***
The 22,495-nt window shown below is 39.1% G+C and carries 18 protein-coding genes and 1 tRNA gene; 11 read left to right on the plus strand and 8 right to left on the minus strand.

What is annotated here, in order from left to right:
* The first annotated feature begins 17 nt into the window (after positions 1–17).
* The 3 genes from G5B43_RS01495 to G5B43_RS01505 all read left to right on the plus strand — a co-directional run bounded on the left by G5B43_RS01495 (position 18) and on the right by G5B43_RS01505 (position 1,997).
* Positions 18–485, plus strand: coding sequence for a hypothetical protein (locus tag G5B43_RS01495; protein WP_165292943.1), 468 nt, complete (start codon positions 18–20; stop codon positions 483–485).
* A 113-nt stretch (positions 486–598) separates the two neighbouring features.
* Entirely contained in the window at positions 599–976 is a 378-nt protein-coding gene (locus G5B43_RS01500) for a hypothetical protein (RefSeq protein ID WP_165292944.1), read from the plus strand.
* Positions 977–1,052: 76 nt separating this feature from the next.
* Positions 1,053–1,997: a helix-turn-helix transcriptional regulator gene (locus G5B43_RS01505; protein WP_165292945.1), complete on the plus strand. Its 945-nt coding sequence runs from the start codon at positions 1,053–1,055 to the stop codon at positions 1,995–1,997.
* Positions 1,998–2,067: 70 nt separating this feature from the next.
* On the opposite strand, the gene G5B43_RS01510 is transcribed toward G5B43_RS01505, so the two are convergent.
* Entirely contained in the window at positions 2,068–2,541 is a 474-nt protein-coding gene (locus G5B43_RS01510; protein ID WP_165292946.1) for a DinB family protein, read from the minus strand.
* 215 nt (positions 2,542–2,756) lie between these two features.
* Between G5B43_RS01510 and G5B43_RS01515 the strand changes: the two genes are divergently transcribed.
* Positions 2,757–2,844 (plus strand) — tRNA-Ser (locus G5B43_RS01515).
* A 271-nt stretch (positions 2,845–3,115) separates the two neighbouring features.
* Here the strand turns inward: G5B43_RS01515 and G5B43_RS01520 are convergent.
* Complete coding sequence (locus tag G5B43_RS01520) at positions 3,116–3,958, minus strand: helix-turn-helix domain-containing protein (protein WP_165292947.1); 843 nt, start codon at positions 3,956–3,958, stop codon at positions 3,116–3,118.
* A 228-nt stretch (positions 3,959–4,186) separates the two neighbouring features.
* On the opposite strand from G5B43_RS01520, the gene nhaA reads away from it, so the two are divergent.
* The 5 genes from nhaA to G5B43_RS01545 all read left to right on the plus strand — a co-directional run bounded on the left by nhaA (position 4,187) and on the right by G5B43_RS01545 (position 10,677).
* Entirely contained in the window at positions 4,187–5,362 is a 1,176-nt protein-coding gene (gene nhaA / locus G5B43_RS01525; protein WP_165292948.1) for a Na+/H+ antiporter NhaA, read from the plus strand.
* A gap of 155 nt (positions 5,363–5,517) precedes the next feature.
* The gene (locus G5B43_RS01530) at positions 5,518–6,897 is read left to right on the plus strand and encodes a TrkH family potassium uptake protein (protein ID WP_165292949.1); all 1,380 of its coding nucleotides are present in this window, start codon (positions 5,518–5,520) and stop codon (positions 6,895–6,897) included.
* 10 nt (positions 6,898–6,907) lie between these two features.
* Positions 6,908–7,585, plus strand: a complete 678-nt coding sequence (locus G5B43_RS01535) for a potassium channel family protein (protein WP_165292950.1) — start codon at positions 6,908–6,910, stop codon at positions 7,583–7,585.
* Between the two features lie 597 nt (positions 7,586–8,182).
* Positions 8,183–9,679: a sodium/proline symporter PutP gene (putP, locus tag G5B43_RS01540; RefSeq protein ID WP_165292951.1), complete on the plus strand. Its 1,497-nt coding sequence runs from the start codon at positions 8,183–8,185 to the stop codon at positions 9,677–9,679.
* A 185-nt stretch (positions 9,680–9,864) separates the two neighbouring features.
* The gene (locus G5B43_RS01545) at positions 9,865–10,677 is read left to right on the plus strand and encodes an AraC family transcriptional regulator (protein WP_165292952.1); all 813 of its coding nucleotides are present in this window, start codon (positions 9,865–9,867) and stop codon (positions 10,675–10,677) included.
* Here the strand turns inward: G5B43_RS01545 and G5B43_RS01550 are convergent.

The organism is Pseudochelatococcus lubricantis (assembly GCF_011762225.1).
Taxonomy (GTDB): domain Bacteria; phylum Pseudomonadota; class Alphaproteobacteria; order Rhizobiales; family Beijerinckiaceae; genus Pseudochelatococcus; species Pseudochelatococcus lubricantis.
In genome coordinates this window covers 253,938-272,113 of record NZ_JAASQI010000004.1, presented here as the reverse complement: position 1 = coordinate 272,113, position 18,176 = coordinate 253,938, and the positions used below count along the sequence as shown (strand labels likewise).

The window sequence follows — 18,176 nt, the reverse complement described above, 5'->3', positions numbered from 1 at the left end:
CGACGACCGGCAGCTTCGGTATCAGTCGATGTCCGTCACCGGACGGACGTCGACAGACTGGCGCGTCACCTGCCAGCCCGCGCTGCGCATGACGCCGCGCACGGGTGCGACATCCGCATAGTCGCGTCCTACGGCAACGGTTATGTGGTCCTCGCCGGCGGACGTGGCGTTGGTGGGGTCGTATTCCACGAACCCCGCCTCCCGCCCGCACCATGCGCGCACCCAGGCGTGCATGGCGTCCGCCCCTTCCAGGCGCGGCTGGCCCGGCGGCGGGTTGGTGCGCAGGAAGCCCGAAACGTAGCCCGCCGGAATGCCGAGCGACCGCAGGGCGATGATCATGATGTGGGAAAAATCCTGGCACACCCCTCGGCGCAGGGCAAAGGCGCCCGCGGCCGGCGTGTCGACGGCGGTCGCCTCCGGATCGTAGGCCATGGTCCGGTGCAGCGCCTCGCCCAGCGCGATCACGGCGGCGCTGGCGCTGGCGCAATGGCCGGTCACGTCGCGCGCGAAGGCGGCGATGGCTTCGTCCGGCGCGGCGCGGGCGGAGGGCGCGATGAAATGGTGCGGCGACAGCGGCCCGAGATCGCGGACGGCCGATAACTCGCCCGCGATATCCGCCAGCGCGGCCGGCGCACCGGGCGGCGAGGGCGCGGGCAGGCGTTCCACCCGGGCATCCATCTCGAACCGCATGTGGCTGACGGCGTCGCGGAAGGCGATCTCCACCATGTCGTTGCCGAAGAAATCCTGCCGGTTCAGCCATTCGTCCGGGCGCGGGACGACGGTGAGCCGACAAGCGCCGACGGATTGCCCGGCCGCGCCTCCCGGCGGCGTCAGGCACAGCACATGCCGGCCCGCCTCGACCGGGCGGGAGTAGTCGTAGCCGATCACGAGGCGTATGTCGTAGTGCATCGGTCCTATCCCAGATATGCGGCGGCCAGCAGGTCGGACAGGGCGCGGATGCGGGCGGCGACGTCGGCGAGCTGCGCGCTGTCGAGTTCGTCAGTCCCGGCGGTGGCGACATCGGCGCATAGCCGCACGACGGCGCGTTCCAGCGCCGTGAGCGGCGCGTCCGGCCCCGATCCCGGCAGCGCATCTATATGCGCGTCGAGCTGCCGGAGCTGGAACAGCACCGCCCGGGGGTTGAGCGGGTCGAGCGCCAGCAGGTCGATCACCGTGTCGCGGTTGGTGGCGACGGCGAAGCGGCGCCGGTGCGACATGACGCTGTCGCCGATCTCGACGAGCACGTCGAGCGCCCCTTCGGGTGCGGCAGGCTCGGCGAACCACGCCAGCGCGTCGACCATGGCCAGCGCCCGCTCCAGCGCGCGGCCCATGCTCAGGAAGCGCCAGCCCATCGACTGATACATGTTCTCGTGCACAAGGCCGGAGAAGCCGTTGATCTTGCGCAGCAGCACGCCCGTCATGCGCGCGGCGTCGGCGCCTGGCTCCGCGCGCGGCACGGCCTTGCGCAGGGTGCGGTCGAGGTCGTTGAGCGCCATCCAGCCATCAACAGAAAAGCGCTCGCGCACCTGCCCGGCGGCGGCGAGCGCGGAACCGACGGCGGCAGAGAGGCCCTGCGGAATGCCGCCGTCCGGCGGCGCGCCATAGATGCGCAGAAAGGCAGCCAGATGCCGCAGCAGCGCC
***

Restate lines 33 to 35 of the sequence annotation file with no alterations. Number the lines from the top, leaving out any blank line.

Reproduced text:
Taxonomy (GTDB): domain Bacteria; phylum Pseudomonadota; class Alphaproteobacteria; order Rhizobiales; family Beijerinckiaceae; genus Pseudochelatococcus; species Pseudochelatococcus lubricantis.
In genome coordinates this window covers 253,938-272,113 of record NZ_JAASQI010000004.1, presented here as the reverse complement: position 1 = coordinate 272,113, position 18,176 = coordinate 253,938, and the positions used below count along the sequence as shown (strand labels likewise).

The window sequence follows — 18,176 nt, the reverse complement described above, 5'->3', positions numbered from 1 at the left end: